The United States is often called the "land of opportunity," and such is the case for one UT student-athlete in particular.

Born in Guatemala City, Guatemala, Lucia Polo, a freshman on the Lady Vol golf team, decided to move to the U.S. two years ago to continue her pursuit of one day playing on the LPGA Tour.

She thought the jump was necessary when considering the limitations that staying in her home country would place on her golf career.

"Playing back home was difficult," Polo said. "There were only about five girls that played against each other. We only had about six golf courses and they were all private so there weren't many options like there are in America. The universities didn't have any sports, so I decided to move here to improve my game and get better."

From an early age, she knew golf was one of her true passions, especially when considering how important the sport is throughout her family's history.

"While growing up, me and my brothers would always play golf together and compete against one another," Polo said. "It has always been a tradition in my family. My grandfather was a professional golfer and he has always been our role model."

The remembrance of Hilario Polo serves as an inspiration for her every time she takes to the links. All Polo has to do is look down at her grandfather's initials on her golf ball to remain calm and play to the best of her potential.

"Before I was born my grandfather passed away from cancer," she said. "I always put his initials on my golf ball so I always have him in mind. All the people back home would come to me and ask me what my relationship was with him. It was great to hear the stories and to know how much people appreciated him."

This season, Polo has been an asset for her team, especially in the Mercedes-Benz Classic that was held in Knoxville two weekends ago where the Lady Vols placed fourth overall.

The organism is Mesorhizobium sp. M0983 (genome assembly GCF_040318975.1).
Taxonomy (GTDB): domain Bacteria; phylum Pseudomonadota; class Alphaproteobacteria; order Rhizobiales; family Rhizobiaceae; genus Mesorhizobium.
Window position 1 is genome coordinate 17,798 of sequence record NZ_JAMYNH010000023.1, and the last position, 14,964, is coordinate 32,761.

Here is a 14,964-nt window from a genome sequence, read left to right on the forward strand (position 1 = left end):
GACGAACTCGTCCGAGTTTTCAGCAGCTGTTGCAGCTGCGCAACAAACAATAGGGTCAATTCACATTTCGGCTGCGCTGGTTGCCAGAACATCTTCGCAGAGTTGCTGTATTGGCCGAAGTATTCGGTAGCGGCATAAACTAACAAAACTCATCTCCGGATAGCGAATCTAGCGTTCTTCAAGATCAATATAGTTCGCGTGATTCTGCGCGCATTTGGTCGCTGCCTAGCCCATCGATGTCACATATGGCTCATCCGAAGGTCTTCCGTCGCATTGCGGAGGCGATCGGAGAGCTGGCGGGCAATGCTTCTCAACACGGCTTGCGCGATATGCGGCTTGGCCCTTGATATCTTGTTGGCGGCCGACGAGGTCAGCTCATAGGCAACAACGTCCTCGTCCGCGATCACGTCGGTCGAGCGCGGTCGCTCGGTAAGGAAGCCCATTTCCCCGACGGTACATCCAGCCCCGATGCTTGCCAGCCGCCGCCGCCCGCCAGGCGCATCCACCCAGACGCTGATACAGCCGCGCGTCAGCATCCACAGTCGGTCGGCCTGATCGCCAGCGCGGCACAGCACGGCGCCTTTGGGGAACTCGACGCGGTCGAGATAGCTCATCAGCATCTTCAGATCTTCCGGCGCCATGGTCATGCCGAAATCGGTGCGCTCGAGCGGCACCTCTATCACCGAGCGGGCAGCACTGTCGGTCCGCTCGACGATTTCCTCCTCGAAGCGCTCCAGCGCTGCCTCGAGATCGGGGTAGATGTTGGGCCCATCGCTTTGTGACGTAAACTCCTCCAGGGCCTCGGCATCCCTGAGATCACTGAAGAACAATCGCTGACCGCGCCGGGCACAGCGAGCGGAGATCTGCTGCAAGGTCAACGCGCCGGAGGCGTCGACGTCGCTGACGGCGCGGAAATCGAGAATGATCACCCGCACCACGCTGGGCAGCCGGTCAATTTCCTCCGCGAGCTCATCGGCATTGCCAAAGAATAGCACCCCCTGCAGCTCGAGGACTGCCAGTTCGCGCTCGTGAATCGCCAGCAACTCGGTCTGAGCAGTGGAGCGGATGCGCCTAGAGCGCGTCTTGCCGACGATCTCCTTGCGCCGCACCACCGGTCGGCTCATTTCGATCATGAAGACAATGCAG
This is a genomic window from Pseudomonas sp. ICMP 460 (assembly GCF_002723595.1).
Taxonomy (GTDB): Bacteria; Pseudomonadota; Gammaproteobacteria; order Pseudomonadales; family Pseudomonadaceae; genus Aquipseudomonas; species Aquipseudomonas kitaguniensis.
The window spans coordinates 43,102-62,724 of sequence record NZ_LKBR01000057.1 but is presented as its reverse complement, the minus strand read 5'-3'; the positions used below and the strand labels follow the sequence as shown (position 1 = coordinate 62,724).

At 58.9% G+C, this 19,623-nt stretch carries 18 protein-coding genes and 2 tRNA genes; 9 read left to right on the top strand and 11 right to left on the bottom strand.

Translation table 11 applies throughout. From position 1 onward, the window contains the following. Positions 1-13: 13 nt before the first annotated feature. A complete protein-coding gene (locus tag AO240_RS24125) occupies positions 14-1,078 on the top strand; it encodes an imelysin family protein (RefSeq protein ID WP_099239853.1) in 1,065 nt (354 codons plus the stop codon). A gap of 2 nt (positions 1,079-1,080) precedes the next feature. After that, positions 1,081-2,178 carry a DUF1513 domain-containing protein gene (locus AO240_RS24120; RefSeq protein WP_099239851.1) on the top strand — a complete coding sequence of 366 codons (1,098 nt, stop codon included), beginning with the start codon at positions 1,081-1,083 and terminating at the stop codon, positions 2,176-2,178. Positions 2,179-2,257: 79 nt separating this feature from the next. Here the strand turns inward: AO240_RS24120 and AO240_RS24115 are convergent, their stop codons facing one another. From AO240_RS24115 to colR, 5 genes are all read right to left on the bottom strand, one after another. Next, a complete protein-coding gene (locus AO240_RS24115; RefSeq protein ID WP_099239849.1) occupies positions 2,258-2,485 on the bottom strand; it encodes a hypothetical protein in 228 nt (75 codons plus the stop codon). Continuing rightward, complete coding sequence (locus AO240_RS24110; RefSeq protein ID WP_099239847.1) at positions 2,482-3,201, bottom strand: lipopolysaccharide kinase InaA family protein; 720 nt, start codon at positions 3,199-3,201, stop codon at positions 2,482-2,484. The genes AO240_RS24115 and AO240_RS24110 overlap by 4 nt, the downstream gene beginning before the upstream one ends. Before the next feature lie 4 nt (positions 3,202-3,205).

In just the second tournament of her college career, she finished tied for 19th overall at the Cherokee Country Club that played host to 17 different schools.

Her performance also placed third best on the team.

"I thought I played pretty consistent and I was pleased because I met my goal for the tournament," she said.

While the transition to the Division I level of play has appeared almost seamless for Polo, who was a standout golfer in high school at New Garden Friends School (N.C.), the changeover to a new style of life has been a whirlwind for the 18-year-old.

"The biggest transition for me was finishing high school here," she said. "I came to the United States to live with my coach and his family. They really helped me with the language, the culture, and getting used to American life. It was really helpful having them around."

Another friend that she has been able to lean on is UT men's golfer Juan Carlos Serrano Guevara, a freshman from Mexico City, Mexico.

"We spend a lot of time together and are lucky to be here for each other," Serrano Guevara said. "Having someone that shares the same culture and speaks the same language as you has definitely made us closer. We talk about golf together and help each other with what we can."

Like the majority of her fellow freshmen, Polo said she has enjoyed going to Tennessee football games this fall, though it's an aspect of the culture she is still adjusting to.

"I'm trying to get into football games even though I don't understand them as well as I'd like to," she said. "Everybody seems to be into them and it has been fun. I've liked getting to meet other people and supporting other Tennessee athletes."

Polo will appear in one more tournament during the fall season for the Lady Vols when the team travels to Austin, Texas for the Betsy Rawls Longhorn Invitational Oct. 13-15.

"From here on out it's all about continuing to put in the work to play the best I possibly can," Polo said. "It really is an honor to be a Volunteer."